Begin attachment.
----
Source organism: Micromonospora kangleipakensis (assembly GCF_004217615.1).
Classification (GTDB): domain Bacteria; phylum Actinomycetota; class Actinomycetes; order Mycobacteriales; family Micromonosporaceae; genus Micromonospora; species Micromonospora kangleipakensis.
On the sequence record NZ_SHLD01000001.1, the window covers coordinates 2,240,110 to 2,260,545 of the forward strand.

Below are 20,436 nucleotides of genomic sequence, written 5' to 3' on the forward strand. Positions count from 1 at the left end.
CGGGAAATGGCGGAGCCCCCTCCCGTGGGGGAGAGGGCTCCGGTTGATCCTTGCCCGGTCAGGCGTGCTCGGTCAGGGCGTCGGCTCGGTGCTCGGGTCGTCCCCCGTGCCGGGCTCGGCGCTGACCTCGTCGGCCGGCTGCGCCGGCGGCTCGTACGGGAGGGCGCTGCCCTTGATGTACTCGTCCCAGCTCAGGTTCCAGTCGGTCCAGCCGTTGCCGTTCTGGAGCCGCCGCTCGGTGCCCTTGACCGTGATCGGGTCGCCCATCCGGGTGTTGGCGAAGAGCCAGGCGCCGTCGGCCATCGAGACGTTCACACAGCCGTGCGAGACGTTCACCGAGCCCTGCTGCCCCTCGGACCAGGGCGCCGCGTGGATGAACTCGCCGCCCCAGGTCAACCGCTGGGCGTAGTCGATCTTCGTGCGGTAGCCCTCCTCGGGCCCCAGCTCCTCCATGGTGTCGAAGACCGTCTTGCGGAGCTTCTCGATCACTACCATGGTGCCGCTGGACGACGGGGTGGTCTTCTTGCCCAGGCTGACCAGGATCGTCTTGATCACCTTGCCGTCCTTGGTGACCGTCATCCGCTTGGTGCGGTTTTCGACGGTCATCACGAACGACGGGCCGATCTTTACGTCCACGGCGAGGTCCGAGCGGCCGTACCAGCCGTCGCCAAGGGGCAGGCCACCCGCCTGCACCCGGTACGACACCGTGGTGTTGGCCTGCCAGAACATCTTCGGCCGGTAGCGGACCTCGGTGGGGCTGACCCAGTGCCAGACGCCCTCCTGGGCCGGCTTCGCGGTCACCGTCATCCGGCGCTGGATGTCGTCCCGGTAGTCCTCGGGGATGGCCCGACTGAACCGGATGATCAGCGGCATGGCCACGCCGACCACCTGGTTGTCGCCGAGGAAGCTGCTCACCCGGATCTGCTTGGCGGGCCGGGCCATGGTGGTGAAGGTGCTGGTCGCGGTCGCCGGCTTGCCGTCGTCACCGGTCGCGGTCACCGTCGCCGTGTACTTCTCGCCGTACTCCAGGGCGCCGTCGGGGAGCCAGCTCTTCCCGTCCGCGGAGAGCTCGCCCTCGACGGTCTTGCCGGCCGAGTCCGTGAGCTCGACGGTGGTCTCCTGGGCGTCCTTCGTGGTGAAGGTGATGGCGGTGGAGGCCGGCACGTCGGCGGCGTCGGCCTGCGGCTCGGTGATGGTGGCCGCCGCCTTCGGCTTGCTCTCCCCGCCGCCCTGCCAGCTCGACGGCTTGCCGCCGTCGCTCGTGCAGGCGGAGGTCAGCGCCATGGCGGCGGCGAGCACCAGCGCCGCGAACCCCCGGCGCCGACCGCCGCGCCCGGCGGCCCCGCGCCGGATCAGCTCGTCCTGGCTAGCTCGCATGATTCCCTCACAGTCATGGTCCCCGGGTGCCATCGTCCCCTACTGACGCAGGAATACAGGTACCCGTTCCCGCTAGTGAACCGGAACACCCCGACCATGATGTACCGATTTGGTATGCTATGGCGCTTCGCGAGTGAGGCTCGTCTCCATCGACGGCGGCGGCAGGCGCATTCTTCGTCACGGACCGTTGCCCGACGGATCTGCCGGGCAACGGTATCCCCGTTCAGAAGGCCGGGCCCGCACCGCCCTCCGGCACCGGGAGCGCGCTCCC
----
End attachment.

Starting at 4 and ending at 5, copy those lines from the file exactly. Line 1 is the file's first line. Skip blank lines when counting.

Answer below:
Below are 20,436 nucleotides of genomic sequence, written 5' to 3' on the forward strand. Positions count from 1 at the left end.
CGGGAAATGGCGGAGCCCCCTCCCGTGGGGGAGAGGGCTCCGGTTGATCCTTGCCCGGTCAGGCGTGCTCGGTCAGGGCGTCGGCTCGGTGCTCGGGTCGTCCCCCGTGCCGGGCTCGGCGCTGACCTCGTCGGCCGGCTGCGCCGGCGGCTCGTACGGGAGGGCGCTGCCCTTGATGTACTCGTCCCAGCTCAGGTTCCAGTCGGTCCAGCCGTTGCCGTTCTGGAGCCGCCGCTCGGTGCCCTTGACCGTGATCGGGTCGCCCATCCGGGTGTTGGCGAAGAGCCAGGCGCCGTCGGCCATCGAGACGTTCACACAGCCGTGCGAGACGTTCACCGAGCCCTGCTGCCCCTCGGACCAGGGCGCCGCGTGGATGAACTCGCCGCCCCAGGTCAACCGCTGGGCGTAGTCGATCTTCGTGCGGTAGCCCTCCTCGGGCCCCAGCTCCTCCATGGTGTCGAAGACCGTCTTGCGGAGCTTCTCGATCACTACCATGGTGCCGCTGGACGACGGGGTGGTCTTCTTGCCCAGGCTGACCAGGATCGTCTTGATCACCTTGCCGTCCTTGGTGACCGTCATCCGCTTGGTGCGGTTTTCGACGGTCATCACGAACGACGGGCCGATCTTTACGTCCACGGCGAGGTCCGAGCGGCCGTACCAGCCGTCGCCAAGGGGCAGGCCACCCGCCTGCACCCGGTACGACACCGTGGTGTTGGCCTGCCAGAACATCTTCGGCCGGTAGCGGACCTCGGTGGGGCTGACCCAGTGCCAGACGCCCTCCTGGGCCGGCTTCGCGGTCACCGTCATCCGGCGCTGGATGTCGTCCCGGTAGTCCTCGGGGATGGCCCGACTGAACCGGATGATCAGCGGCATGGCCACGCCGACCACCTGGTTGTCGCCGAGGAAGCTGCTCACCCGGATCTGCTTGGCGGGCCGGGCCATGGTGGTGAAGGTGCTGGTCGCGGTCGCCGGCTTGCCGTCGTCACCGGTCGCGGTCACCGTCGCCGTGTACTTCTCGCCGTACTCCAGGGCGCCGTCGGGGAGCCAGCTCTTCCCGTCCGCGGAGAGCTCGCCCTCGACGGTCTTGCCGGCCGAGTCCGTGAGCTCGACGGTGGTCTCCTGGGCGTCCTTCGTGGTGAAGGTGATGGCGGTGGAGGCCGGCACGTCGGCGGCGTCGGCCTGCGGCTCGGTGATGGTGGCCGCCGCCTTCGGCTTGCTCTCCCCGCCGCCCTGCCAGCTCGACGGCTTGCCGCCGTCGCTCGTGCAGGCGGAGGTCAGCGCCATGGCGGCGGCGAGCACCAGCGCCGCGAACCCCCGGCGCCGACCGCCGCGCCCGGCGGCCCCGCGCCGGATCAGCTCGTCCTGGCTAGCTCGCATGATTCCCTCACAGTCATGGTCCCCGGGTGCCATCGTCCCCTACTGACGCAGGAATACAGGTACCCGTTCCCGCTAGTGAACCGGAACACCCCGACCATGATGTACCGATTTGGTATGCTATGGCGCTTCGCGAGTGAGGCTCGTCTCCATCGACGGCGGCGGCAGGCGCATTCTTCGTCACGGACCGTTGCCCGACGGATCTGCCGGGCAACGGTATCCCCGTTCAGAAGGCCGGGCCCGCACCGCCCTCCGGCACCGGGAGCGCGCTCCC